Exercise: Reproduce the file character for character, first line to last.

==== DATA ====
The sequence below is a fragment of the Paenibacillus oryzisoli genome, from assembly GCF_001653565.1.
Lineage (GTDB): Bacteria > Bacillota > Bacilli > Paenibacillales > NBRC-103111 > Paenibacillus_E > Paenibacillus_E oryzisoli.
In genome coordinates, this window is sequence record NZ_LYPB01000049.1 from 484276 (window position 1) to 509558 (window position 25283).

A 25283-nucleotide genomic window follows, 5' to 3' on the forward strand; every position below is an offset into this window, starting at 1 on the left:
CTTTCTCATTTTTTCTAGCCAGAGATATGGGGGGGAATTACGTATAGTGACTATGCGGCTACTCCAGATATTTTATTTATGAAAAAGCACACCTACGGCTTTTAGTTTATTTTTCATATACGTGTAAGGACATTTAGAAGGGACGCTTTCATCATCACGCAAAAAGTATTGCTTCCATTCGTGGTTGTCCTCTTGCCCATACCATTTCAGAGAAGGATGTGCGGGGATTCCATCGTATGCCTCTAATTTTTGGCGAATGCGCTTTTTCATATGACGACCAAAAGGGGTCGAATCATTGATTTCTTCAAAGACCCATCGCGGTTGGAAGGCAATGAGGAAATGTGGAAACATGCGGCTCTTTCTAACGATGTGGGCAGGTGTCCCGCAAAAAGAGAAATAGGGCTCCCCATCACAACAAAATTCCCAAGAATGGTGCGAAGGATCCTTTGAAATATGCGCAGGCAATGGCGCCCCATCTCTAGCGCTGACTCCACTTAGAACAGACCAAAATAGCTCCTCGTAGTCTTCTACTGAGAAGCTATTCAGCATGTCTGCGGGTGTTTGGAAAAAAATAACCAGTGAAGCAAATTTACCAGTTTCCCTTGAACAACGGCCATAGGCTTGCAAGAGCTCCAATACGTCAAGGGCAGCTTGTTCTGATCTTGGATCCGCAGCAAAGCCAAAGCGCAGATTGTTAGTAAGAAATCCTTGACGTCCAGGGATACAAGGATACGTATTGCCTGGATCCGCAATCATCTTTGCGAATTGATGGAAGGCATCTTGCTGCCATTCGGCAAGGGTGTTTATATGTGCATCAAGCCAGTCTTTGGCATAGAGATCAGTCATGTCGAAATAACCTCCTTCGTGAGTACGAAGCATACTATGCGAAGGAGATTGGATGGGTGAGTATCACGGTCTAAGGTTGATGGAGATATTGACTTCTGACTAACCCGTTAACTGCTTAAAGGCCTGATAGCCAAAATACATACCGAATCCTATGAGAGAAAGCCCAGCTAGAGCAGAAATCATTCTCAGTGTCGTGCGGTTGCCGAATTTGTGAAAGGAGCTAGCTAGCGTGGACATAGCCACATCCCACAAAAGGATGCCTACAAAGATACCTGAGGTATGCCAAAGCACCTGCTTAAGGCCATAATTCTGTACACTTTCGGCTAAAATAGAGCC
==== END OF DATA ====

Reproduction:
The sequence below is a fragment of the Paenibacillus oryzisoli genome, from assembly GCF_001653565.1.
Lineage (GTDB): Bacteria > Bacillota > Bacilli > Paenibacillales > NBRC-103111 > Paenibacillus_E > Paenibacillus_E oryzisoli.
In genome coordinates, this window is sequence record NZ_LYPB01000049.1 from 484276 (window position 1) to 509558 (window position 25283).

A 25283-nucleotide genomic window follows, 5' to 3' on the forward strand; every position below is an offset into this window, starting at 1 on the left:
CTTTCTCATTTTTTCTAGCCAGAGATATGGGGGGGAATTACGTATAGTGACTATGCGGCTACTCCAGATATTTTATTTATGAAAAAGCACACCTACGGCTTTTAGTTTATTTTTCATATACGTGTAAGGACATTTAGAAGGGACGCTTTCATCATCACGCAAAAAGTATTGCTTCCATTCGTGGTTGTCCTCTTGCCCATACCATTTCAGAGAAGGATGTGCGGGGATTCCATCGTATGCCTCTAATTTTTGGCGAATGCGCTTTTTCATATGACGACCAAAAGGGGTCGAATCATTGATTTCTTCAAAGACCCATCGCGGTTGGAAGGCAATGAGGAAATGTGGAAACATGCGGCTCTTTCTAACGATGTGGGCAGGTGTCCCGCAAAAAGAGAAATAGGGCTCCCCATCACAACAAAATTCCCAAGAATGGTGCGAAGGATCCTTTGAAATATGCGCAGGCAATGGCGCCCCATCTCTAGCGCTGACTCCACTTAGAACAGACCAAAATAGCTCCTCGTAGTCTTCTACTGAGAAGCTATTCAGCATGTCTGCGGGTGTTTGGAAAAAAATAACCAGTGAAGCAAATTTACCAGTTTCCCTTGAACAACGGCCATAGGCTTGCAAGAGCTCCAATACGTCAAGGGCAGCTTGTTCTGATCTTGGATCCGCAGCAAAGCCAAAGCGCAGATTGTTAGTAAGAAATCCTTGACGTCCAGGGATACAAGGATACGTATTGCCTGGATCCGCAATCATCTTTGCGAATTGATGGAAGGCATCTTGCTGCCATTCGGCAAGGGTGTTTATATGTGCATCAAGCCAGTCTTTGGCATAGAGATCAGTCATGTCGAAATAACCTCCTTCGTGAGTACGAAGCATACTATGCGAAGGAGATTGGATGGGTGAGTATCACGGTCTAAGGTTGATGGAGATATTGACTTCTGACTAACCCGTTAACTGCTTAAAGGCCTGATAGCCAAAATACATACCGAATCCTATGAGAGAAAGCCCAGCTAGAGCAGAAATCATTCTCAGTGTCGTGCGGTTGCCGAATTTGTGAAAGGAGCTAGCTAGCGTGGACATAGCCACATCCCACAAAAGGATGCCTACAAAGATACCTGAGGTATGCCAAAGCACCTGCTTAAGGCCATAATTCTGTACACTTTCGGCTAAAATAGAGCC